The tangled intrigue of the plot allows for a lot of fun screwball silliness. Maggie Cheung is radiant, proving that she is one of the greatest movie stars to ever grace the screen. A more western audience knows her from Wong Kar-Wai movies (In fact the trio of Leung, Cheung and Lin stars in Wong’s esoteric wu xia epic Ashes of Time just a few years later) or her work with Olivier Assayas. But she had her start working in comedies like Police Story and she gets to exercise her full magnetic star power. She had the comedic sexiness of classic old Hollywood stars like Barbara Stanwyck or Ginger Rogers, which made me wish that Preston Sturges could have utilized her gifts. The seduction scene between Cheung and Leung is a great example of Hark’s mix of legitimate sexiness and slapstick comedy – qualities that are not often associated together. This is not to take away from Bridgitte Lin and Tony Leung, who are both stars in their own right, but Cheung is given the room to flex all the things that made her great as a movie star.
But this is a wu xia film; how is the action? New Dragon Inn is a Tsui Hark production which means the action comes often and comes fast. The action choreography is staged by frequent Hark collaborator Ching Siu-tung who has a controlled chaos to his action. Most of the action is set in the small space of the Dragon Inn which increases how visceral the chaos is. This all leads up to the climatic four-way fight between the three rebel sympathizers and the Donnie Yen, which might be up there in the great scenes in Chinese cinema.
The New Dragon Inn may not have the heft or substance of the original, but it is a hell of a good time. What better way to watch it than with a rowdy hot crowd as part of NYAFF?
Keisuke Kinoshita’s The Ballad of Narayama, a ravishing, kabuki-styled period drama from 1958, considers such themes as mortality, aging, and tradition through a lens of radiant artifice and theatricality. At the story’s center is Orin (Kinuyo Tanaka), a stooped, compulsively selfless woman just shy of seventy, the age at which the elderly in her secluded mountain community are to be taken by a family member to the local Mount Narayama and left to die. Because of the perennial scarcity of food in her village, where Orin lives with her widowed, middle-aged son Tasuhei (Teiji Takahashi) and greedy, uncaring grandson Kesakichi (Danko Ichikawa), the custom of parricide is upheld as a difficult but necessary means of ensuring there’s enough to go around for the younger generations. Not everyone in the community is like Orin though. She has things to accomplish before making her climb – namely, she wants to find a new wife for her son – but she otherwise is calm, even cheery, having made peace with her nearing fate.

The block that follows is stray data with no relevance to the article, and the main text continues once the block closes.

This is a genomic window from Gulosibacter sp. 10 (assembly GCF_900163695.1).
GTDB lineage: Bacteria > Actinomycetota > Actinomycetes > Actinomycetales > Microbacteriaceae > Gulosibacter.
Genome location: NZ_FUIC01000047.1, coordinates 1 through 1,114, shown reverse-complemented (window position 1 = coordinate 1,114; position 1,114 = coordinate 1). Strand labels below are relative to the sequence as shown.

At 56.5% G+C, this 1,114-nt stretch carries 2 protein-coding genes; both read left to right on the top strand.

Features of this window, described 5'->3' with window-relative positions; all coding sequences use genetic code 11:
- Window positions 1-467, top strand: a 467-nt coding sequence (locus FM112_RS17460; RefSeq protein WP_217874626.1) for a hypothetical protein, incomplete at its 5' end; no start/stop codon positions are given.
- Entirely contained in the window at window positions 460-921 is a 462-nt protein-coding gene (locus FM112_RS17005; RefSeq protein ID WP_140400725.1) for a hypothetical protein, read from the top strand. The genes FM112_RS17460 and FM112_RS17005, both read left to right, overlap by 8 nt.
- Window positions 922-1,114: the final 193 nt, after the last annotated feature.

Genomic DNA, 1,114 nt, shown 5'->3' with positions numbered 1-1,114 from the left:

The first person we see in the film is not Orin or one of her fellow villagers, however, but rather a black masked, centrally framed narrator, who faces the camera and introduces the movie and the legend on which it’s based. Save for the film’s bracing final shots, The Ballad of Narayama is set entirely on luminous, intricately crafted studio soundstages, its narrative told in the elaborately stylized tradition of kabuki theater. After his introduction, the narrator remains off-screen, and in a wobbly, mournfully singsong voice, describes and comments on the tragic narrative as it unfolds. As seasons pass and the day of Orin’s hike to Narayama approaches, curtains and sets are maneuvered to reflect both changes in setting and shifts in mood. Stage lighting is similarly manipulated in a conspicuous fashion, creating images of dramatic, expressive beauty. In one especially striking sequence, set around dusk, a villager is caught stealing food and violently punished by a mob of his neighbors. The sky takes on a scorching hot pink hue as anger erupts, contrasting with a haunting shade of green that dimly lights the homes and faces of villagers as they gather around the hungry culprit.
More than just a style employed for the sake of visual extravagance, Kinoshita’s patently artificial mise-en-scène is essential to The Ballad of Narayama’s great emotional power. From the gorgeously colorful painted backgrounds of mountainous landscapes, to the staginess of the village’s log structures, the theatricality puts us at a slight remove from the somber, sometimes harrowing events as we follow Orin in her final days. Rather than forcefully envelop us in the hardship and social frictions that define Orin’s world, Kinoshita’s approach creates a space for contemplation about time’s inevitable passage and the value of sacrifice. It’s no spoiler to say that Orin does, in fact, eventually make her journey to Narayama. Fog hugs the ground as her son brings her up on his back, and just as Orin hoped it would, snow begins to fall shortly after she reaches the top. Rendered in beautiful shades of gray and white, the scene is resonant not in spite of, but because of its stylish artifice.